OAKLAND — When word got out last year that Tony Smith was in the running to be the next superintendent of the Oakland school district, friends urged him to reconsider. He said some told him it would be "suicide" to take the job at the fiscally rocky and notoriously unstable school district.
Not only was the district emerging from a six-year state takeover with a massive long-term debt amid the worst economic crisis in decades, but it was in the throes of a deadlocked labor dispute with its teachers.
The year since then has been as tumultuous as promised.
In August, Smith's wife left her high-level job at BayCES, a local education nonprofit, after a conflict-of-interest ruling by the district's legal team. In April, the school board unilaterally imposed a contract on the teachers union, which staged a one-day strike. In June, the district slashed $120 million to balance its budget and decided to gut its adult education program, if necessary, to keep some of its preschools open.
Teachers might strike again in the fall.
"Did I anticipate having a teacher strike in my first year?" Smith asked with a laugh. "Absolutely not."
As volatile as the past 12 months have been, Smith says he has emerged with clarity.
"I can see a path to managing this organization," he said.
Many still are waiting to see what changes Smith will bring about, and when; he spent much of the first year listening and observing. To some,
School board members have commended Smith's administration for presenting clear, in-depth information to the public, especially on how the district spends its money. Eric Adams, a student-leader who worked closely with Smith, said he was impressed by the superintendent's unthreatening candor and his openness.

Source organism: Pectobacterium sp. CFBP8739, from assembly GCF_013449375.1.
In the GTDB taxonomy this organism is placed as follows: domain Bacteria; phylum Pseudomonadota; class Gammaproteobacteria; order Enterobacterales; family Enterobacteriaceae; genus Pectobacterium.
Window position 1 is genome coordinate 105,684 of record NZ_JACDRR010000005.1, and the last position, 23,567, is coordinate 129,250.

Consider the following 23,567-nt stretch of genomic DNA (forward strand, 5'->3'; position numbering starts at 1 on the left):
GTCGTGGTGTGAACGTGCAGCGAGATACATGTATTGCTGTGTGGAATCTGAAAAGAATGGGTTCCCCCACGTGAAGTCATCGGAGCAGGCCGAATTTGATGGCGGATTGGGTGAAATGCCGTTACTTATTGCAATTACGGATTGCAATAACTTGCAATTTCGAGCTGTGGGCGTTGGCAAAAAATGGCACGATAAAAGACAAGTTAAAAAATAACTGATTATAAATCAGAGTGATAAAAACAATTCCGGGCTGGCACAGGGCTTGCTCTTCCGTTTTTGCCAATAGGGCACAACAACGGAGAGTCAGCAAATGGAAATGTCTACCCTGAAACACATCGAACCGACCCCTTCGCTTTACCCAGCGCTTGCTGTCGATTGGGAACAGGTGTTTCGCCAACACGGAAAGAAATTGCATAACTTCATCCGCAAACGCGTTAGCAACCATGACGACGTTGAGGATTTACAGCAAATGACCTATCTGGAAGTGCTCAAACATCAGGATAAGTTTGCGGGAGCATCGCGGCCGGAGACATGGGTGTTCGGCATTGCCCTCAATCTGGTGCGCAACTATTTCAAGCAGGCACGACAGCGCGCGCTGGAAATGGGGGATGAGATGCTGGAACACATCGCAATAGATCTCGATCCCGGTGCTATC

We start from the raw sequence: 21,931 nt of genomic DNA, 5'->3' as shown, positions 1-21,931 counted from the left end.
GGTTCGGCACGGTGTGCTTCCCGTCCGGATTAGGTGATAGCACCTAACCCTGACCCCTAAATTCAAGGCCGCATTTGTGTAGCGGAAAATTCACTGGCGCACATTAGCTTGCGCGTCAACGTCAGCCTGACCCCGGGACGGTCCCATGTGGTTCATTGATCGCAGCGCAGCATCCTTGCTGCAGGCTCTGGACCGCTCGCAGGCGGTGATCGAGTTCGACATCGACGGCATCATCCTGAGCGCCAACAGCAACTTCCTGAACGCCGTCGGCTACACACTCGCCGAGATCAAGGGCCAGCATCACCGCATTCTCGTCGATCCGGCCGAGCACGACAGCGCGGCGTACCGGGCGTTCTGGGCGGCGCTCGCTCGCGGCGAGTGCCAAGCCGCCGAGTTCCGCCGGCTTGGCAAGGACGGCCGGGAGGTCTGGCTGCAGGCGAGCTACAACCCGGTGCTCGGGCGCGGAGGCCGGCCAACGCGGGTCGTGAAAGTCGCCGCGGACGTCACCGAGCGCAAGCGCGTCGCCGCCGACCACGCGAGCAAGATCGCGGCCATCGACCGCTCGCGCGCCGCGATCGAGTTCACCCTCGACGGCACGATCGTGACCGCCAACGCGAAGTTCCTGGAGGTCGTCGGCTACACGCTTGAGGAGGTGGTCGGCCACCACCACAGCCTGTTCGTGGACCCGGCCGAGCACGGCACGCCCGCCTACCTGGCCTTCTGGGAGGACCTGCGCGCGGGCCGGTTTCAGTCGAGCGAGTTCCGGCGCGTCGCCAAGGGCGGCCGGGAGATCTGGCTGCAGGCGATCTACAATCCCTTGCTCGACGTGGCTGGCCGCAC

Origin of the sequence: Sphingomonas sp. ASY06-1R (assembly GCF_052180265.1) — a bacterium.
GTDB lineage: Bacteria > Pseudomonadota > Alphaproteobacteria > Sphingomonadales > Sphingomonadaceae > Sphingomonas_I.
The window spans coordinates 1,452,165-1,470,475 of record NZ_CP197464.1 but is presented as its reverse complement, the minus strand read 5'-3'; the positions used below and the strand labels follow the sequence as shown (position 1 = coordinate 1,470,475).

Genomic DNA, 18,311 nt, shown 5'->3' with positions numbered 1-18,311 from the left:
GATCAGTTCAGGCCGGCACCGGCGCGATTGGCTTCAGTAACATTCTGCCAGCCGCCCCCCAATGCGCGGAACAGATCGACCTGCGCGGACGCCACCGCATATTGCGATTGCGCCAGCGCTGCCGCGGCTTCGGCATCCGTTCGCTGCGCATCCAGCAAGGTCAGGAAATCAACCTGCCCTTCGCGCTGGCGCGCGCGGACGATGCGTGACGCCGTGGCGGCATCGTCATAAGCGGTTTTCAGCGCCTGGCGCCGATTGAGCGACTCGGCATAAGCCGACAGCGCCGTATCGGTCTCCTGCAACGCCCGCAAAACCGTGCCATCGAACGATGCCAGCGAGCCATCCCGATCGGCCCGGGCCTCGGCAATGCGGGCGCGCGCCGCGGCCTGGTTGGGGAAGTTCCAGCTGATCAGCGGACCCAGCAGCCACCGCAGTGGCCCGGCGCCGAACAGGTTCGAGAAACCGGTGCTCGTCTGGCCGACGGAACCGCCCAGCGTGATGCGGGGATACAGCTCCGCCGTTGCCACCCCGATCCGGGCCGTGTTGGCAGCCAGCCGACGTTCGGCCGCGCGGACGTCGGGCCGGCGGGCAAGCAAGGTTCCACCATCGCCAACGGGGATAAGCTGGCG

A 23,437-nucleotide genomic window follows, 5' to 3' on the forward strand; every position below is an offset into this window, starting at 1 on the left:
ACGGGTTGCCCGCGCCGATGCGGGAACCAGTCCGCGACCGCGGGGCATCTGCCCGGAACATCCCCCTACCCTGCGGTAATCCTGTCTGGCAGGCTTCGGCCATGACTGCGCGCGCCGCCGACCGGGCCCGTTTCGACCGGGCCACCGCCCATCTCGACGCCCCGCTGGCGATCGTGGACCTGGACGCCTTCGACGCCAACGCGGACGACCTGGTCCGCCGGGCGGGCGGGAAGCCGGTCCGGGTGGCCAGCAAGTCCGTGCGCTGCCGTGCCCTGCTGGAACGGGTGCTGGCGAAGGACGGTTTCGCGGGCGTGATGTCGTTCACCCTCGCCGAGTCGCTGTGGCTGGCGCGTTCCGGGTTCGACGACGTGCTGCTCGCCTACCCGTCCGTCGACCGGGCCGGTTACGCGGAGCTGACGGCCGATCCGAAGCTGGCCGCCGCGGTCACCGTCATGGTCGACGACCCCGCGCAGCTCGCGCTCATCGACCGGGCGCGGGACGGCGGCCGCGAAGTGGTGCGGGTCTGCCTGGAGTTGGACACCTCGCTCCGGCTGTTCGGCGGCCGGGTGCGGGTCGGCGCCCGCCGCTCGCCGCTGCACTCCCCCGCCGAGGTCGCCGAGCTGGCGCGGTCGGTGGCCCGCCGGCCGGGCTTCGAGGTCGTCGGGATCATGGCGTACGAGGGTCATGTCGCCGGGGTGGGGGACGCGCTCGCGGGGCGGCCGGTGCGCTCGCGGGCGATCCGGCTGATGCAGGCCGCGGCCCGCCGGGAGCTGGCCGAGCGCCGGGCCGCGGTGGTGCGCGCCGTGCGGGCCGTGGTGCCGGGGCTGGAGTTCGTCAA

"When that man says 'transparent,' he means see-through," Adams said.
Celia Davis, whose children will attend Bret Harte Middle School in East Oakland's Laurel district and Oakland Technical High School in North Oakland this fall, said she likes what she has seen and heard of the new superintendent.
"Because of who he is and his presence, I think there's potential to overcome some of the divisions in this district," she said.
It's too early to measure Smith's impact, Davis said. Much will depend on whether he can translate his strategic plan — which the board unanimously passed in June — into the improvements the school system so desperately needs. Such a transformation will happen only if his staff does a good job of involving parents, teachers and others, she said.
Ann Nomura, a parent at Kaiser Elementary School in the Oakland hills, said she wished Smith had spent more time tackling practical problems, such as discipline, school safety and the state of the district's middle schools, during his first year. She said she was disappointed he wasn't able to forge an agreement with teachers — or a consensus on a school parcel tax.
"It's all marketing and no meat," Nomura said of Smith's leadership style.
Mark Triplett, principal of Urban Promise Academy, a small middle school in East Oakland, said his teachers sometimes ask him what the new superintendent is really all about.